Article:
Active-HDL can create block symbols from your compiled schematic designs and Verilog source code files in the Symbols Toolbox. We will create block symbols for the full adder you designed earlier and the full adder test fixture. This portion of the tutorial will walk you through placing a block symbol for the full adder into a new schematic and connecting it to a test fixture to ensure that it functions properly.
The correct way to design is to write a test
every component you design. If you
change the design, all you have to do is re-run the test fixture to
you have not introduced new errors. As
a practical matter, we typically write test fixtures only when the
get reasonably complicated. Whether we
would write a test fixture for a full adder is mostly a matter of how
optimistic we are. It is best to assume
that you are going to make mistakes, and the sooner you find them, the
your life is going to be. Additionally, test fixtures come in handy
drive signals for a waveform simulation. Imagine a more complicated
several multi-bit signals. Explicitly setting stimulators for each bit
is what you would have to do using stimulators) is time consuming and
simulating a design more difficult.
Simulate your design and make sure that your
full-adder circuit checks out, that is, that the test fixture prints
messages that indicate every test passed.
Now we'll turn to creating a Verilog module.
It will implement exactly the same functionality as the full-adder
schematic, but do so using Boolean expressions rather than gates.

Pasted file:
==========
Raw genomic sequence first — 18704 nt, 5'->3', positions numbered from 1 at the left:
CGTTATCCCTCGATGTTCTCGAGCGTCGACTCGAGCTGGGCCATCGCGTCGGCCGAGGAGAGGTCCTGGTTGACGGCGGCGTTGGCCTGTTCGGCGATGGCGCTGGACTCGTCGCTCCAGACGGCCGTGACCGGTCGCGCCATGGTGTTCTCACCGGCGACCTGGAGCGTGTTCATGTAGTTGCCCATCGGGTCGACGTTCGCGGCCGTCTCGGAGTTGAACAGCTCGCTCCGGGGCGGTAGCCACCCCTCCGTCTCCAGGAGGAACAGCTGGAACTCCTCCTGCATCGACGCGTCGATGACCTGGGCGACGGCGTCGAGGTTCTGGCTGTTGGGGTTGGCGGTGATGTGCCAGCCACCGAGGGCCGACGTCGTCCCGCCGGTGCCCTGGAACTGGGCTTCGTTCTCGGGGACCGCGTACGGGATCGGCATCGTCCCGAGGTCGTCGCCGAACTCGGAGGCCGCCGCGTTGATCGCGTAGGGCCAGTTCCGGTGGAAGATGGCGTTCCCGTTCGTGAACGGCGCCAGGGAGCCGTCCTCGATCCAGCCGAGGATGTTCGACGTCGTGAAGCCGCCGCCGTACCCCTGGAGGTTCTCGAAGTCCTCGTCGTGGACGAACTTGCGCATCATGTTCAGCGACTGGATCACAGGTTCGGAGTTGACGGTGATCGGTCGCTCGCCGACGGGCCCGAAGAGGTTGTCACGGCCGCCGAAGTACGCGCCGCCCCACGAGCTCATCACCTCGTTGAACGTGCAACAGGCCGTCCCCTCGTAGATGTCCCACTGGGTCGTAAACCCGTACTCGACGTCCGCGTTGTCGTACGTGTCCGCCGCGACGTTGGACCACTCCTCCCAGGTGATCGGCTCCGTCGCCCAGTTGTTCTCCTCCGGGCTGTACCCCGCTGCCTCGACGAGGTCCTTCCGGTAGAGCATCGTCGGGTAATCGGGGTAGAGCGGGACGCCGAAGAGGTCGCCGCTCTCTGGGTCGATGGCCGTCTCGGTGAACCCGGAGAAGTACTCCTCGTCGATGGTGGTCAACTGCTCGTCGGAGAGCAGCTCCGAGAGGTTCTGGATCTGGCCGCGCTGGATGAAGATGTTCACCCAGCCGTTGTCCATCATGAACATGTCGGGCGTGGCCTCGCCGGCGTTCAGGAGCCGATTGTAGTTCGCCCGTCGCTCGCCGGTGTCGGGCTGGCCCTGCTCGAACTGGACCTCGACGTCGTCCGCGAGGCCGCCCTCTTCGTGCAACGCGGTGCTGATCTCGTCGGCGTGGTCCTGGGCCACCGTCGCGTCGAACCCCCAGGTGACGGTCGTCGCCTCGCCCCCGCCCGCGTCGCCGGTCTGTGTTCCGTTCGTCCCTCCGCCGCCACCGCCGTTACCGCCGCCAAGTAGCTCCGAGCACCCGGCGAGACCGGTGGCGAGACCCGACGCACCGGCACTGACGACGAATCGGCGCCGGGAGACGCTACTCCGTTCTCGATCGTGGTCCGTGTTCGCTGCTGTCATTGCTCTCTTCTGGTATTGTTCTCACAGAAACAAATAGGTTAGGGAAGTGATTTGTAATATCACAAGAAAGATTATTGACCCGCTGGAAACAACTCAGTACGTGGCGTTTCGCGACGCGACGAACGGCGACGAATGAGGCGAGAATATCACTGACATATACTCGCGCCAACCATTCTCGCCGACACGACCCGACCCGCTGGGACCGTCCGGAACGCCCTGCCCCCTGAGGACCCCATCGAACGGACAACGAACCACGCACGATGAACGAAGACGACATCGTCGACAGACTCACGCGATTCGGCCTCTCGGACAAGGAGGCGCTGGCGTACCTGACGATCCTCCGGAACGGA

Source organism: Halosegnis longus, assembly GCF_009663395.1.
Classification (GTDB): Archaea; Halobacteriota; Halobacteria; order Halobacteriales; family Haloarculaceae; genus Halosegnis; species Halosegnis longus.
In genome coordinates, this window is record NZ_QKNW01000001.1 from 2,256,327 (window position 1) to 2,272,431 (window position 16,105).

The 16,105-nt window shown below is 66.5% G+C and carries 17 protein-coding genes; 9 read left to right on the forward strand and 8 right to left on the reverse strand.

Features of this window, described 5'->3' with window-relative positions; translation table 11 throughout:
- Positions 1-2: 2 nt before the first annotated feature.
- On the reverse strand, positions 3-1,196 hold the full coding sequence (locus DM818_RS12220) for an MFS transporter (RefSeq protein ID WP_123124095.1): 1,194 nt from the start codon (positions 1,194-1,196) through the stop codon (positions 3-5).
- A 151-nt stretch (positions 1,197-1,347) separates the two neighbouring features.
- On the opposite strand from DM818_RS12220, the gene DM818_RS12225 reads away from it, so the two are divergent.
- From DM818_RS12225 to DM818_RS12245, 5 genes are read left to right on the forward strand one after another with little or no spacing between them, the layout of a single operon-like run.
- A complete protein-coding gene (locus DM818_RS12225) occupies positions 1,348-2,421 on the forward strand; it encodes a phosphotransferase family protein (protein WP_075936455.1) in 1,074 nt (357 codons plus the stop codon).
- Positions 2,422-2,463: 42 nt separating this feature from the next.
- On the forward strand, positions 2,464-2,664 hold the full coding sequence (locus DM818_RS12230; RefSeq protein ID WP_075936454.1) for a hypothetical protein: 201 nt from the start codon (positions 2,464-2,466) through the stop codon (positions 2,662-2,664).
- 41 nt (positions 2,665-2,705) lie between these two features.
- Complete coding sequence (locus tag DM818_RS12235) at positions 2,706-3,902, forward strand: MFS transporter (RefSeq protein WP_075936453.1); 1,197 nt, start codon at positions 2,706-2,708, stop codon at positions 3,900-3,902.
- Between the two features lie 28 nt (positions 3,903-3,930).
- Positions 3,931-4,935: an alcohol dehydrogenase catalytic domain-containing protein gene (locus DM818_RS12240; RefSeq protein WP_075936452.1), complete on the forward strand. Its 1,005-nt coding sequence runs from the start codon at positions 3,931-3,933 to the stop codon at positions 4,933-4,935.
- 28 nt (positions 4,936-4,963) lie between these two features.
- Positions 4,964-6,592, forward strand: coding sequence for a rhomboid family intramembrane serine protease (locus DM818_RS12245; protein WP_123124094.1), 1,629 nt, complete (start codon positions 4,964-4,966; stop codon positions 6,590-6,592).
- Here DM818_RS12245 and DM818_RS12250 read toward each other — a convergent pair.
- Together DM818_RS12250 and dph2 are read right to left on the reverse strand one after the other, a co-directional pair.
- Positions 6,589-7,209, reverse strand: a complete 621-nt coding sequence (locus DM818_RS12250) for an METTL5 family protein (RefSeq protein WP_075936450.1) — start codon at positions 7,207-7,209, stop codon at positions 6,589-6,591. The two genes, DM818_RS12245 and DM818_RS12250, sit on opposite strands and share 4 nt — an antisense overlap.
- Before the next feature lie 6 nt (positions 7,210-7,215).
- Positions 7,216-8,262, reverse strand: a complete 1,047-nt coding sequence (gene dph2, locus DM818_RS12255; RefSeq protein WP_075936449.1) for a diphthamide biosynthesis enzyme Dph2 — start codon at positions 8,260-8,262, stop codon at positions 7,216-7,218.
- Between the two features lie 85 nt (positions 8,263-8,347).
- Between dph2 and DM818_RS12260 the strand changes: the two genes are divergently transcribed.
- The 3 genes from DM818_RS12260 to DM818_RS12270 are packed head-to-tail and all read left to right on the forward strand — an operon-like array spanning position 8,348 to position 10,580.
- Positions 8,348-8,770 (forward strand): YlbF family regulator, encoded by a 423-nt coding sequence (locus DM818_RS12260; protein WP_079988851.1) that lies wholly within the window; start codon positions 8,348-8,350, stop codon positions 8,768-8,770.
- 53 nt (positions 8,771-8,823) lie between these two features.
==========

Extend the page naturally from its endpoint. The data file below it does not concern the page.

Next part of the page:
To verify your Verilog module follow the same procedure as above with the test fixture, by substituting the full adder schematic with your new Verilog module. First, Open the Symbols Toolbox and find the name of your design to expand your design’s part list. You should see a “Units without symbols” list. Expand it and find the name of your Verilog full adder. Select it, and notice that a block symbol appears in the bottom window of the Symbols Toolbox. Add this part to your schematic by dragging the symbol from the bottom window. Notice that this component no longer appears in the “Units without symbols” list after it has been added to the schematic once.
You should now understand how to design your own schematic and Verilog combinational logic modules. You should also have a sense for what a test fixture does and the kind of Verilog code that goes into these testing modules. Continue to experiment with Active-HDL, and begin to read and try to understand the Verilog code we provided you with for this tutorial.
Remember to check with the Active-HDL Tips webpage for helpful information on known bugs and shortcuts. Additionally, we would appreciate your suggestions for improvements/additions to the tutorials and the Active-HDL Tips webpage. Email your comments to your instructor or the Hardware Lab manager.
*Remember to visit the UW CSE Active-HDL Tips web page for hints and tips.